ART. IV.―Journal of the Discovery of the Source of the Nile. By John Hanning Speke, Captain H.M. Indian Army, &c. London, 1863.
Itse last under our congratulations on the return of the
N the last July number of the Quarterly Review' we
two intrepid travellers who had accomplished the unparalleled feat of crossing the continent of Africa from Zanzibar to Egypt, and to offer our tribute of sympathy in the apparent success of a great undertaking for the purpose of solving the most ancient and interesting of geographical problems. Although Captain Speke did not pretend that he had visited the remote springs of the Nile, or had traced its waters to their fountain-head, he announced that the great lake which he discovered on his first expedition is undoubtedly the chief reservoir and head water from which the mighty river, swollen by a thousand tributary streams in its long passage to the sea, derives its annual floods. The details of this extraordinary journey, which extended over a period of more than three years, have now been published ; and although scientific geographers may hesitate to fully accept all the conclusions at which Captain Speke has arrived, his Journal, which records the daily life of a traveller in the centre of Africa, and the residence of months among people who had never before seen a European countenance, cannot but be read with the liveliest interest. It is a simple record of struggles made from day to day to accomplish the object which he had at heart; and if there is a little sameness in these difficulties, it must be remembered that it is to the manner in which they were met that the final success of the enterprise is due. It was only from his own diary that the picture of patient energy and manly resolution could have been so well brought out. If it does not possess literary merit, to which its author probably never aspired, it abounds with very extraordinary incidents; and this graphic narrative affords probably a clearer insight into savage life than any more artistic production could have given. Although Captain Speke did not encounter
The Anthropophagi, and men whose heads
or other monsters with which the imagination has sometimes peopled the interior of Africa, he found himself in daily contact with forms of savage life almost equally surprising. He encountered in his journey from Zanzibar to Gondokoro phases of society which exhibited the merely animal nature of man in all its revolting hideousness, while others assumed the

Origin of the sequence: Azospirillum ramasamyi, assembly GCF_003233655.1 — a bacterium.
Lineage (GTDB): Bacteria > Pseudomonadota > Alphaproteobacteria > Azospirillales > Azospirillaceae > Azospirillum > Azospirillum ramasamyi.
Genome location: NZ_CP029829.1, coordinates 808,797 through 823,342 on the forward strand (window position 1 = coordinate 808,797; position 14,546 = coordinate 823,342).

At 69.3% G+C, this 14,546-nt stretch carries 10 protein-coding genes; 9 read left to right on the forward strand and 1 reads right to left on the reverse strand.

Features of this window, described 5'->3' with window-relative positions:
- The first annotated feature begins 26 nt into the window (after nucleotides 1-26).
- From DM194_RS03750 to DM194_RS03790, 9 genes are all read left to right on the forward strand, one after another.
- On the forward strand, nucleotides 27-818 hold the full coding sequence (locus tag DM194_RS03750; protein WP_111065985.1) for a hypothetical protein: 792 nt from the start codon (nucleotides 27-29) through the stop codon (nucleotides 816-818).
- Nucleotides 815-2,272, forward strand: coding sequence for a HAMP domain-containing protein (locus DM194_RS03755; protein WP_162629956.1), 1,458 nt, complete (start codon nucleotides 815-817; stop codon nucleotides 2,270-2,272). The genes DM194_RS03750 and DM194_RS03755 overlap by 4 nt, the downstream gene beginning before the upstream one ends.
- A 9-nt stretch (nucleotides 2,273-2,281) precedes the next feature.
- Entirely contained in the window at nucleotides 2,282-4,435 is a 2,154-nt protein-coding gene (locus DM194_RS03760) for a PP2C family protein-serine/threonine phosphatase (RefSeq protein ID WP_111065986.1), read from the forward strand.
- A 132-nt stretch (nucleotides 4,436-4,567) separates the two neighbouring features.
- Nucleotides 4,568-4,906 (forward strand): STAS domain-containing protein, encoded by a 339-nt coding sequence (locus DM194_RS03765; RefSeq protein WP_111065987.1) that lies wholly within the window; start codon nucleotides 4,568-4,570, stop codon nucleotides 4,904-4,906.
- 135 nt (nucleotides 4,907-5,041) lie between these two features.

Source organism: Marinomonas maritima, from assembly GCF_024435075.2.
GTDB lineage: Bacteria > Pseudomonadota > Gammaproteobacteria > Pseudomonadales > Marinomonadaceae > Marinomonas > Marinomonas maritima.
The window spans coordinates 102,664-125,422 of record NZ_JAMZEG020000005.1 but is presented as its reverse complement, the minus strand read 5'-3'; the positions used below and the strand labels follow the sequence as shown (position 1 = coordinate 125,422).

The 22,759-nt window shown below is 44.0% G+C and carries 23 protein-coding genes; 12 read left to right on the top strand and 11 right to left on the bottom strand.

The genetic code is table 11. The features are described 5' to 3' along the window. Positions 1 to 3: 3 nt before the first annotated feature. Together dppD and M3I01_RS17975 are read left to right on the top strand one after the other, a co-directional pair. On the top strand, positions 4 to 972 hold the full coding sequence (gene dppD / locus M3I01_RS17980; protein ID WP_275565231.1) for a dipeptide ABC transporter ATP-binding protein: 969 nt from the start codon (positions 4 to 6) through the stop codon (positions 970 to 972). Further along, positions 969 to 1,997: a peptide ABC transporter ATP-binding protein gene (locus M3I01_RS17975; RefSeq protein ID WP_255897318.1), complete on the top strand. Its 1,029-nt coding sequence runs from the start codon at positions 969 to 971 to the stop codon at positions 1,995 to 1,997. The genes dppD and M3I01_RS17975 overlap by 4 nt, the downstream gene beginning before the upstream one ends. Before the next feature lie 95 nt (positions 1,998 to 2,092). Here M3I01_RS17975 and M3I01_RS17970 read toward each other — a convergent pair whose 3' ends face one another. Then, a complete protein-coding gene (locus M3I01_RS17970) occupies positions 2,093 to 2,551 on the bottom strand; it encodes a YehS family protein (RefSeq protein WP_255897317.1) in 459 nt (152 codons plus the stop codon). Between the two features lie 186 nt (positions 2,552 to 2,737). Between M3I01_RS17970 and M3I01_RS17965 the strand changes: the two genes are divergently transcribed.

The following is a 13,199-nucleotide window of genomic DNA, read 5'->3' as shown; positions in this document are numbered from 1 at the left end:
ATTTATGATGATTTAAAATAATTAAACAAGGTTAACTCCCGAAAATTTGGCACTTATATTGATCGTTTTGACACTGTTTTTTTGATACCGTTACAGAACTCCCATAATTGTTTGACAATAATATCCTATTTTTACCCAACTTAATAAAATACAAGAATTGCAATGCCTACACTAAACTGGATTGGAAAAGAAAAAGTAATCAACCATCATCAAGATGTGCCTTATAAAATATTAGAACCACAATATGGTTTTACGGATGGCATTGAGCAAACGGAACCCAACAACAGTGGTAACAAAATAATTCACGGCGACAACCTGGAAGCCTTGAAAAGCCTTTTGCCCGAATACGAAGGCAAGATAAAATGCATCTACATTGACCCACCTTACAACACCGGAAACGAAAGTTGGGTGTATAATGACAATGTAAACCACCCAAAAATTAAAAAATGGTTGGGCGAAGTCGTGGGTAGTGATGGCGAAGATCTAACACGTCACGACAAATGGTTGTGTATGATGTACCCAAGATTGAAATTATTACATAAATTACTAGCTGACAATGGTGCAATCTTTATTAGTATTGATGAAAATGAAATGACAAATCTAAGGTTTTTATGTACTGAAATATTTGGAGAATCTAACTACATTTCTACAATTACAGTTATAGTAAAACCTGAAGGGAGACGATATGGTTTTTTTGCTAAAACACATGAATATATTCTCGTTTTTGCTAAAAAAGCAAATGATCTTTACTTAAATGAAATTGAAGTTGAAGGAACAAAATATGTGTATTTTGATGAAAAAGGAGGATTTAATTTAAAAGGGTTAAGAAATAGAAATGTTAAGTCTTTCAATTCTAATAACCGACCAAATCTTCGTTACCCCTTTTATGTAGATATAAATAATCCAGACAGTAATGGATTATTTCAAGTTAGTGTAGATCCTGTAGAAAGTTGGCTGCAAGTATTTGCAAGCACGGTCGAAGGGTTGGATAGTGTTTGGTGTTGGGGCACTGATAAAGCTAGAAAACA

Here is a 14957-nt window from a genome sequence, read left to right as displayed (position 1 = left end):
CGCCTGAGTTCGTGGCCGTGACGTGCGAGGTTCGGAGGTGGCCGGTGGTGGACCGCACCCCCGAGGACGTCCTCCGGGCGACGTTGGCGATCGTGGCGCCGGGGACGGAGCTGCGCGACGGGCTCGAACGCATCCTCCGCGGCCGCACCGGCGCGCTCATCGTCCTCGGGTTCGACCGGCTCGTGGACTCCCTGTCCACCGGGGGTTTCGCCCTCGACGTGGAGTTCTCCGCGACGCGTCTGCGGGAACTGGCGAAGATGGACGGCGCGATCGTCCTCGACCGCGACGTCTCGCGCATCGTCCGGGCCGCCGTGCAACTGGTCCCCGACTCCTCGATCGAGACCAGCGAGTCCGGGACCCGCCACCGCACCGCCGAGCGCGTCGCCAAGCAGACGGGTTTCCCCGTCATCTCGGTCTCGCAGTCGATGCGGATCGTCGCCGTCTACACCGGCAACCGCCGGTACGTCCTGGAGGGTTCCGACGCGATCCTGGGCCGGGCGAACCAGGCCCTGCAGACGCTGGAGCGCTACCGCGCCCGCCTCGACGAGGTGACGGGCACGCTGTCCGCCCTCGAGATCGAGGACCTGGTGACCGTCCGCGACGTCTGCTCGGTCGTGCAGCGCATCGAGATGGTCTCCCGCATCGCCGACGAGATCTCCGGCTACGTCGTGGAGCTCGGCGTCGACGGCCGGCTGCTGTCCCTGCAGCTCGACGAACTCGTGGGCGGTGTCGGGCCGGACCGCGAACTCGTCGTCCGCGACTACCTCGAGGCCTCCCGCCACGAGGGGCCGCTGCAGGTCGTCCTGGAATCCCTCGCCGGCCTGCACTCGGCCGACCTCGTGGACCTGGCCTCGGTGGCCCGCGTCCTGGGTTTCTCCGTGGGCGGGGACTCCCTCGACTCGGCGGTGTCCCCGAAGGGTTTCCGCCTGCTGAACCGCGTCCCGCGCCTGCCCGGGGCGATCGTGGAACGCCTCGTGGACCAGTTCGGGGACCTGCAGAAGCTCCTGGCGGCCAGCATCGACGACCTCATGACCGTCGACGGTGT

highest form of civilized humanity which probably the African can now attain without receiving an impulse from a higher race. It is not our intention to analyse minutely a work which is now being so widely read, but, postponing for the present some remarks upon the important hydrographical questions which will be revived by this publication, we will trace the course of Captain Speke and his gallant companion from Zanzibar across the African Equator until, triumphant over all difficulties, they reached Gondokoro, and were rejoiced by the sight of European countenances, after having dwelt for nearly three years among the black tribes of intertropical Africa without having had any communication whatever with England or indeed with any portion of the civilized world.
The route taken from Zanzibar was, as far as Kazé, the same as that travelled over by Captains Burton and Speke in their joint expedition to the Tanganyika Lake in 1859. Kazé is the seat of an extensive commerce in ivory, and the residence of many wealthy Arab merchants, who traffic with natives in this commodity, and send it from that emporium to the coast. Here Captain Speke met with the same warm hospitality which is the characteristic of the Arab race in every part of the world. At Kazé the interest of the Journal may be said to commence, for we are thenceforward introduced to a succession of entirely new scenes, new countries, and new characters; the native states passed through having never before been visited by Europeans. However great may be the geographical interest of this exploration, attention will probably be quite as much directed to the characteristics of the remarkable races which have been brought for the first time to our notice; for the ethnography of Africa is almost the only subject which, in its present infant civilisation, is capable of exciting much curiosity. The abundance of everything requisite for the animal enjoyment of man in this region of the globe presents a striking contrast to his moral and social condition. He absolutely revels in the prodigality of nature. It is an unquestionable fact, that the physical wants of the uncivilised African are supplied in far greater profusion and with much less toil than those of the Ryot of India. He is better fed and better lodged; and in those districts where the slave-trade has not rendered his liberty precarious, his state may be favourably contrasted with that of the peasantry of the most flourishing countries in Europe. The picture presented to us of the comfort of a peasant in intertropical Africa might almost excite the envy of our toiling and, unhappily, too often suffering millions. He lives upon the almost spontaneous produce of the soil. Grain, vegetables, milk, butter, honey, and fruits form his ordinary fare.